Saturday, May 29, 2010

Doing is Essential to Success


As a starter, the willingness to do, learn how to do, or to shepard what needs to be done is essential. If a CEO takes the attitude that any job in the enterprise is beneath them or that they are incapable of learning it they are doomed for two big reasons; First, knowing specifically what it takes to run the business at every level means that there is understanding essential to proper management and planning, wearing different hats and making real contributions by doing provides that knowledge. Second, if a CEO isn't willing to do a specific function of the company, how can he or she really say they are on the team? If picking up a broom and playing janitor is required a CEO should be happy to sweep. That isn't saying that I think I would be as good as a trained 10 year veteran in customer support, QA, or Product Marketing but I can say that if its a key business function and we don't have coverage, I better be willing to learn quickly, and that means anything essential to the company's success. When you see something needs to be done there are only a few options:

  1. Tell someone to do it who you trust and know that can
  2. Show someone how to do it and then shepard their progress
  3. Just do it yourself

Saying something should be done just isn't going to cut it, unless you follow up, verify and contribute to the process you might as well not even make it a goal.

Monday, May 24, 2010

Accepted Into Founder Institute

Well here we go. I am very happy and excited that we were accepted into the Founder Institute for the Summer Semester 2010. This is important because we really are interested in getting the knowledge and background that we need for success. Looking forward to working with their strong group of mentors.


The Founder Institute is proud to announce that you have been accepted from the Waiting List into the Summer 2010 Bay Area semester. Congratulations!

We invite you to spread the good news of your acceptance through social media. Thank you, and congratulations, again.

- The Founder Institute

They commonly post great information for startups on their twitter feed @founding, follow them because they are a wealth of people.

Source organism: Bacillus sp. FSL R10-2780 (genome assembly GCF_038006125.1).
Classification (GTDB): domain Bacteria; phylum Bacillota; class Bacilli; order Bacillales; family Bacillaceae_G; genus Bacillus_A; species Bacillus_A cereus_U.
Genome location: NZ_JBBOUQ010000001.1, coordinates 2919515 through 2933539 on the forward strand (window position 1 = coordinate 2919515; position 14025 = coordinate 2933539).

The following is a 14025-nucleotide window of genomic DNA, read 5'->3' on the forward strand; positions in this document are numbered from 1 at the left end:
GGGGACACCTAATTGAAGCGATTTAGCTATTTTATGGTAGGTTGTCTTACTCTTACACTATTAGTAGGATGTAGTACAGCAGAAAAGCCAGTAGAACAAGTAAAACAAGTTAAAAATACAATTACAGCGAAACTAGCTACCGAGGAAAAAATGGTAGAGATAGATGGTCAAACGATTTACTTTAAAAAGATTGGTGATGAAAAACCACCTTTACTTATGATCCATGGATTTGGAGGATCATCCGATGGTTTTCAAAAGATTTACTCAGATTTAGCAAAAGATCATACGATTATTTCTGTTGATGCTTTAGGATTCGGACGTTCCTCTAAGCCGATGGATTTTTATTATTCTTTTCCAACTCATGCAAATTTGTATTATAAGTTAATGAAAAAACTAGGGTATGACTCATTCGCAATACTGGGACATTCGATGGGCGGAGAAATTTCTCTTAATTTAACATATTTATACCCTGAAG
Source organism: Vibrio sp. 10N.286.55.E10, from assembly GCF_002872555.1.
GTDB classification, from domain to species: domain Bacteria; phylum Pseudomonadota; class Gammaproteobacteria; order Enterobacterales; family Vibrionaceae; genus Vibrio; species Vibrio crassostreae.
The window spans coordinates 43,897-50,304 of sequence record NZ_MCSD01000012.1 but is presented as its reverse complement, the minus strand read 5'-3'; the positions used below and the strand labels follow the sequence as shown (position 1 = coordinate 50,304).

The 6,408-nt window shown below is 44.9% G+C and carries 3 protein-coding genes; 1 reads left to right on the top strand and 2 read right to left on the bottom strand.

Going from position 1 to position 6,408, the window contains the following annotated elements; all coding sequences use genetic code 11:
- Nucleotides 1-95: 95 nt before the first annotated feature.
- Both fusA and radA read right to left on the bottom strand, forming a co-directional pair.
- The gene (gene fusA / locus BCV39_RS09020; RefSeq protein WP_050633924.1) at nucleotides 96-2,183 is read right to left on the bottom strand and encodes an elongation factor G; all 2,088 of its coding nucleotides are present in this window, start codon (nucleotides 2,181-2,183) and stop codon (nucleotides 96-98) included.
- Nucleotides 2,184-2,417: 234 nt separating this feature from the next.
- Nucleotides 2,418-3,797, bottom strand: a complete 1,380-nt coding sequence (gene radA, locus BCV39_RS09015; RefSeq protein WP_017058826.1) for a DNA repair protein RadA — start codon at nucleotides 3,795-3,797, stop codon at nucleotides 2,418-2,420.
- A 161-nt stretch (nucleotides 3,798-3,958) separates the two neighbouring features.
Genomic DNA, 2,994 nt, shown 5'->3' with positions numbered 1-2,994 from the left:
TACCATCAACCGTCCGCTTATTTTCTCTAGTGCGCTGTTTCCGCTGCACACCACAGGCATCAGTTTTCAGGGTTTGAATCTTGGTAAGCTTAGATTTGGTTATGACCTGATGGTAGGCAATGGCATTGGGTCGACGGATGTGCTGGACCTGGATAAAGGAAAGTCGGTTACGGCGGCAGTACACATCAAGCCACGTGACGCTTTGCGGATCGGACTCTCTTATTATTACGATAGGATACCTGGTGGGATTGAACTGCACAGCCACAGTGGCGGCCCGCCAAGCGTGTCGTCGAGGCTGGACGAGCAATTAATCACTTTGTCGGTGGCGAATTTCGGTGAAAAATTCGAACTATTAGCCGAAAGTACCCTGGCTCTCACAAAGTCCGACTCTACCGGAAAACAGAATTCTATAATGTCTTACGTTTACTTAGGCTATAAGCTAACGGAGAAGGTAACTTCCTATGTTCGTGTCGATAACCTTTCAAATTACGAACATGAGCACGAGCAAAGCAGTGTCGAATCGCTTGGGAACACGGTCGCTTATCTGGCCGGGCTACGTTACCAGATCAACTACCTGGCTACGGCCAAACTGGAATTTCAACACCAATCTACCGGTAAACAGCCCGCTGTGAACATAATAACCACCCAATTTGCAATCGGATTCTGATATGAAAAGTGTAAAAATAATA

Sunday, May 9, 2010

Application to The Founder Institute

So why am I motivated to do this crazy thing?

I mostly want to be a "Starter", because I feel like I have a knack for making great ideas work, and then giving them a life of their own. I really enjoy the idea of creating businesses by making a good idea real, finding and then helping teams of great people to make those ideas grow into something bigger than what I could have done by myself. The process of this "Starting" is to me a very creative process, even if it relies on some pretty basic rules.

Ultimately I want to prove to myself that I can build a business from the ground up, from nothing to something that makes a genuine impact on people's life. Something big that clearly would not have existed if I hadn't taken a role in its survival. I made a conscious decision not to have kids, this is my way to make "something that lives beyond me".

On the money front, I don't think that a business should put the money first. I know that sounds unnatural, but my opinion is that money comes from building a great business that others cant compete with, do that first and all else will come naturally. Once a business creates a place in the ecosystem, that is sustainable, it can stay at the plate and keep swinging until it hits a home run. I know something I do is going to be wildly successful, so to me its a matter of being available when the opportunity arises.

Not making a ton of money (at least at first) does NOT mean to me that I don't want to be profitable, my first financial goal before funding, is to be profitable. From that launchpad self determination is possible.

My experiences have been a reflection of my passions and have shaped them

I am trained as an architect, literally. I went to architecture school because I thought in the future we would all be in cyberspace, and the best software paradigm for helping people. At school I read a very inspiring book called “A Pattern Language” by Christoper Alexander, that actually served as the foundation for software architecture throughout the last 20 years. I worked at the largest architecture in the world at the time Skidmore Owings and Merrill. So architecture, built and virtual are clearly a passion for me.

Once I came to Silicon Valley I was hired by SGI, and greatly influenced by mentors such as Howard Look who was my boss, and John McCrea, Rikk Carey, Tony Parisi as well as many other superstars that went on to build much of the Valley culture we know now. So 3d and advanced technology is also a passion.

My professional training for the last 12 years has been in highly scalable Java based server architecture, and I am an expert at using utility computing such as the EC2 Cloud to build inexpensive technical infrastructures, I know how to do that very well, but what can be done with those infrastructures from a business point of view is actually more interesting. How can we gage sentiment over thousands of metrics for millions of people in real time? Now that's providing business value I can be passionate about.